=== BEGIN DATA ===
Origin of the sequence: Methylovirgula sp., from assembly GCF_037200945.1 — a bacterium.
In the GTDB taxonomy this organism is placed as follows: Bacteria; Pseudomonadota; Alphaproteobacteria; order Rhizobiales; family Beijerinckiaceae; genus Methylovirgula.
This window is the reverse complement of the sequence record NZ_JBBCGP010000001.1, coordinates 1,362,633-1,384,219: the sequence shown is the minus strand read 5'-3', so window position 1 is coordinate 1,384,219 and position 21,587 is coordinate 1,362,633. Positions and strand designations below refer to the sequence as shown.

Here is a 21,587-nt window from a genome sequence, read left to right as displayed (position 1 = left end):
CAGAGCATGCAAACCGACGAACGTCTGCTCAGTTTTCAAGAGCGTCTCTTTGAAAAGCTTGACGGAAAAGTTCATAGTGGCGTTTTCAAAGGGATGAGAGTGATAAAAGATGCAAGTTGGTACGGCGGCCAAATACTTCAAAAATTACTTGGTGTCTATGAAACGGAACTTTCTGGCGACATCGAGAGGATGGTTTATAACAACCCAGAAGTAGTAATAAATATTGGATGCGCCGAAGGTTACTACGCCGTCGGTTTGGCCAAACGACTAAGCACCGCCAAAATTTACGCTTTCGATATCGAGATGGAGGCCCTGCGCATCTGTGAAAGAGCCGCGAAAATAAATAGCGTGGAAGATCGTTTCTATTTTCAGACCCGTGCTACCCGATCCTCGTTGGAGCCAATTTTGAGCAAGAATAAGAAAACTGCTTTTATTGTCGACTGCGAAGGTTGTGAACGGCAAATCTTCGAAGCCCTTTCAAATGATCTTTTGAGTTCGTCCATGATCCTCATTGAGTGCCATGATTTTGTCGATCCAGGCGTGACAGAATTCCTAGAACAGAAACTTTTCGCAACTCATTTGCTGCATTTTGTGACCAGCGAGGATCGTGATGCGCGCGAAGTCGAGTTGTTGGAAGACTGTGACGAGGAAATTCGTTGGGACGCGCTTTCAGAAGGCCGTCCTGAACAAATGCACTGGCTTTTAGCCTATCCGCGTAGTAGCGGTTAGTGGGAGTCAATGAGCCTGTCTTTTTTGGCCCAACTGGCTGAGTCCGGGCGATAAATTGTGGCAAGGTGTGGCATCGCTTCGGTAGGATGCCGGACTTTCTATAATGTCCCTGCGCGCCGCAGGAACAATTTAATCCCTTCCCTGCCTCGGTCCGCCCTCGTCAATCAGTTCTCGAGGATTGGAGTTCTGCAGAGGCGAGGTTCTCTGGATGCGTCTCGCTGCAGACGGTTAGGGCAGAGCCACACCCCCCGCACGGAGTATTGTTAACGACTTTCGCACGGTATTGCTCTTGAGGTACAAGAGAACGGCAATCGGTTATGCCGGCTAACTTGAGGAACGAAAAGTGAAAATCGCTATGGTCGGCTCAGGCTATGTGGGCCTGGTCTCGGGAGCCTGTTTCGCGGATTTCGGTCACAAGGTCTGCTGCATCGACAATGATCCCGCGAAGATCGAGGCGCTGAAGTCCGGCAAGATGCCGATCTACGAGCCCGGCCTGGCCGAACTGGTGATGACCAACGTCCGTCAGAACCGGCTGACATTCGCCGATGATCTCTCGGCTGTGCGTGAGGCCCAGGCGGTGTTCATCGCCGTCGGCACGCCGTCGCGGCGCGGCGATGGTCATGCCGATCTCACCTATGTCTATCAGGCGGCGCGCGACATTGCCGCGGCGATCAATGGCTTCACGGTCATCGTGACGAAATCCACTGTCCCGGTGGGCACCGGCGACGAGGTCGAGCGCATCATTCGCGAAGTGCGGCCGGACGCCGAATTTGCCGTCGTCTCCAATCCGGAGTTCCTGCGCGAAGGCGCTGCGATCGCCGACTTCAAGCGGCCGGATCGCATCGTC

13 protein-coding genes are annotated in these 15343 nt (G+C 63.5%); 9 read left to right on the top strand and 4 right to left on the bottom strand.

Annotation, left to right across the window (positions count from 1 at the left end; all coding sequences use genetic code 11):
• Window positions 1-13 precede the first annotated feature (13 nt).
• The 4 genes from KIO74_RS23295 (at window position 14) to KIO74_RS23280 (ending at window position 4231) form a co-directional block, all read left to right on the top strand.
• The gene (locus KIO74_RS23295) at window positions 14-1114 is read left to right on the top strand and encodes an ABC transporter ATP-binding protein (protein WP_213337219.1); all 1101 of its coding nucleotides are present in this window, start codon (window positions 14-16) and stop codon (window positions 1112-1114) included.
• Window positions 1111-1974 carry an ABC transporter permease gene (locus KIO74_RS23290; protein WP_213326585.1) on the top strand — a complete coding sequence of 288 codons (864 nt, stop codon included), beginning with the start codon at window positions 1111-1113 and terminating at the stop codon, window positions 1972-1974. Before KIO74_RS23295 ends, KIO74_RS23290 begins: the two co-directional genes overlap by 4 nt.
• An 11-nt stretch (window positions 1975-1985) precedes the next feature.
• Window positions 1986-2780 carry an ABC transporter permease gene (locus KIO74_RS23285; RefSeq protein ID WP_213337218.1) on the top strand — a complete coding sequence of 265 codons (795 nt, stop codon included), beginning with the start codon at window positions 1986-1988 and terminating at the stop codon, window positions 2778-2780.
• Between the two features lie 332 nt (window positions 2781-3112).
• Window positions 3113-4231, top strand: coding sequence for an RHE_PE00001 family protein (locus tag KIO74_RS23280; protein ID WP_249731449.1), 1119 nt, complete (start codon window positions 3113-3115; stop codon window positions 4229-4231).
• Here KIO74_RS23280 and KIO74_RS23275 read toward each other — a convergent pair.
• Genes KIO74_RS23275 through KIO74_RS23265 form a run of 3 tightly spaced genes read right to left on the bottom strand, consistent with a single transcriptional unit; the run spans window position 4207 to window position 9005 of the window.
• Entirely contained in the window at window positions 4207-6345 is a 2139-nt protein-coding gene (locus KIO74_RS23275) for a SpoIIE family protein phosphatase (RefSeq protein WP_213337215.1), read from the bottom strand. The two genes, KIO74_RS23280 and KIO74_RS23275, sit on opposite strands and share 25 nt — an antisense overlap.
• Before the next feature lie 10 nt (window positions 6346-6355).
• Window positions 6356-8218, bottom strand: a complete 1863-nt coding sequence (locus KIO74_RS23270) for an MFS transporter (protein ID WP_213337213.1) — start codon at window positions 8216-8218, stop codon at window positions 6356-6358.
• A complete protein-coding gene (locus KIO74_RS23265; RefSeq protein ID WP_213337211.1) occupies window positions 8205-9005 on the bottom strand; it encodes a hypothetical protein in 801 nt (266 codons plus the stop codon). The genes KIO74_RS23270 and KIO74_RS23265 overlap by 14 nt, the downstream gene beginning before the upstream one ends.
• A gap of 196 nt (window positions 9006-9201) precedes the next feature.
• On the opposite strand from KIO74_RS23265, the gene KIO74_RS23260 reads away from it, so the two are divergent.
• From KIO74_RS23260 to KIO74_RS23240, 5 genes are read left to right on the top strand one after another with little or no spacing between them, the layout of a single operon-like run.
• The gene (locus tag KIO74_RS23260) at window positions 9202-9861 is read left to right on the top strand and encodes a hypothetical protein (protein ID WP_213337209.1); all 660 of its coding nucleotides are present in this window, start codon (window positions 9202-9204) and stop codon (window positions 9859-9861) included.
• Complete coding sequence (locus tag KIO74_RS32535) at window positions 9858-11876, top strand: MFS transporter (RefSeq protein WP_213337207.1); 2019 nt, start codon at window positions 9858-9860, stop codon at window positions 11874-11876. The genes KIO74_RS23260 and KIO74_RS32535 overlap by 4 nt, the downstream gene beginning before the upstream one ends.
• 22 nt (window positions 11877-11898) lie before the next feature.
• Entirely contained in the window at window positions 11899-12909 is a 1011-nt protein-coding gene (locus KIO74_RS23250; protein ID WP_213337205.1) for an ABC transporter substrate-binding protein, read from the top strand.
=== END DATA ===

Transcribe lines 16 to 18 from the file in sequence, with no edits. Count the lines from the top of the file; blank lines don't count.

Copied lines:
• Here KIO74_RS23280 and KIO74_RS23275 read toward each other — a convergent pair.
• Genes KIO74_RS23275 through KIO74_RS23265 form a run of 3 tightly spaced genes read right to left on the bottom strand, consistent with a single transcriptional unit; the run spans window position 4207 to window position 9005 of the window.
• Entirely contained in the window at window positions 4207-6345 is a 2139-nt protein-coding gene (locus KIO74_RS23275) for a SpoIIE family protein phosphatase (RefSeq protein WP_213337215.1), read from the bottom strand. The two genes, KIO74_RS23280 and KIO74_RS23275, sit on opposite strands and share 25 nt — an antisense overlap.